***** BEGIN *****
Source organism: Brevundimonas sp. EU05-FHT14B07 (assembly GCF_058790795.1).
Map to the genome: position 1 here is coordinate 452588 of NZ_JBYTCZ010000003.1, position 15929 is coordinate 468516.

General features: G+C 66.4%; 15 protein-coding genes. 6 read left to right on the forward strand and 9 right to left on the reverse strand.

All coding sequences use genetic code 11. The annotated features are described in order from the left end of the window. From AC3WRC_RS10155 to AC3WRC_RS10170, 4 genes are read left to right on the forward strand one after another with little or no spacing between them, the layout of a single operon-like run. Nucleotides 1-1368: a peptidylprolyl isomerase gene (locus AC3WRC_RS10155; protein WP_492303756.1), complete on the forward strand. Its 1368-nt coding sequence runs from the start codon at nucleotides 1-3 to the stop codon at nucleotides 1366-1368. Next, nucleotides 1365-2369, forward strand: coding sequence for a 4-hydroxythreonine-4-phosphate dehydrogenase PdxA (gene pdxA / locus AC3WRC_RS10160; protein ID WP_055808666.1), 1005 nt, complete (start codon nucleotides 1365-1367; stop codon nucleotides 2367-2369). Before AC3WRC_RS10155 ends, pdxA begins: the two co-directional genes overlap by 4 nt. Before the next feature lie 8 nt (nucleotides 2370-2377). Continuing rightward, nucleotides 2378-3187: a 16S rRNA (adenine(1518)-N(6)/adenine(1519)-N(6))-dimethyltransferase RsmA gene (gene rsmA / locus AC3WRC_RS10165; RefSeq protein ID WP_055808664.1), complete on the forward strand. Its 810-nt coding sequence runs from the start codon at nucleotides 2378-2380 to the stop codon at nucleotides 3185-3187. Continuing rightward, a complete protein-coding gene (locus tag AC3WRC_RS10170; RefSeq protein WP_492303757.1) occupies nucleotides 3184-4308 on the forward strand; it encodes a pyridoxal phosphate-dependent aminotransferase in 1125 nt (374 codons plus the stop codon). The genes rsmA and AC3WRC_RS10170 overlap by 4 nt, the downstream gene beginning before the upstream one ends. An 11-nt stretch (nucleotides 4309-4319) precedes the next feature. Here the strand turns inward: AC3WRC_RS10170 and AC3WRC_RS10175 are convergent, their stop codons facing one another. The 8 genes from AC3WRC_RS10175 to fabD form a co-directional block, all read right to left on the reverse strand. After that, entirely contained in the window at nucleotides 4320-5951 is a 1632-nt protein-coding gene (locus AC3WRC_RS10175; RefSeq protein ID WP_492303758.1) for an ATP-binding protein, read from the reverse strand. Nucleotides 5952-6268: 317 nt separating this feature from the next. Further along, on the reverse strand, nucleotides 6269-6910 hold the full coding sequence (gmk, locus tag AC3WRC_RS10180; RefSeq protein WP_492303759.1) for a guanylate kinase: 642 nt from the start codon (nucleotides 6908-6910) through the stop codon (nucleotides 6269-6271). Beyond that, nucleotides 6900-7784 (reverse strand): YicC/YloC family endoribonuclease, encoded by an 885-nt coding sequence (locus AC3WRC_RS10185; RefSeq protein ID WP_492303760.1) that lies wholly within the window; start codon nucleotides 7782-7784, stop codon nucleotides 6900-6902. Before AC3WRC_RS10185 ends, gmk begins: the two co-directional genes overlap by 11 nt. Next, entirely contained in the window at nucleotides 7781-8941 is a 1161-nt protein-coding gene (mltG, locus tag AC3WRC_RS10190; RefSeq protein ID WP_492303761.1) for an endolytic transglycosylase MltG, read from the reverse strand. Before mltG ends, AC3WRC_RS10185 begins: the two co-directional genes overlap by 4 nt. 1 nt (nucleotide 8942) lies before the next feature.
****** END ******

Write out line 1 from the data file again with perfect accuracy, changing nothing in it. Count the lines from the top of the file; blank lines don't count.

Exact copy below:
Source organism: Brevundimonas sp. EU05-FHT14B07 (assembly GCF_058790795.1).